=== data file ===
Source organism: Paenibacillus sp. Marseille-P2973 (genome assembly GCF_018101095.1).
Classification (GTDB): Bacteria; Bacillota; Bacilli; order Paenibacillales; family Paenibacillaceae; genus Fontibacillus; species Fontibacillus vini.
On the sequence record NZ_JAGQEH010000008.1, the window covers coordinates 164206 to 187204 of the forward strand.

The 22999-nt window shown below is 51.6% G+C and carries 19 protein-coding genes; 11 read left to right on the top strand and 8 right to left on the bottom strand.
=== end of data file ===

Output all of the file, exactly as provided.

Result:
Source organism: Paenibacillus sp. Marseille-P2973 (genome assembly GCF_018101095.1).
Classification (GTDB): Bacteria; Bacillota; Bacilli; order Paenibacillales; family Paenibacillaceae; genus Fontibacillus; species Fontibacillus vini.
On the sequence record NZ_JAGQEH010000008.1, the window covers coordinates 164206 to 187204 of the forward strand.

The 22999-nt window shown below is 51.6% G+C and carries 19 protein-coding genes; 11 read left to right on the top strand and 8 right to left on the bottom strand.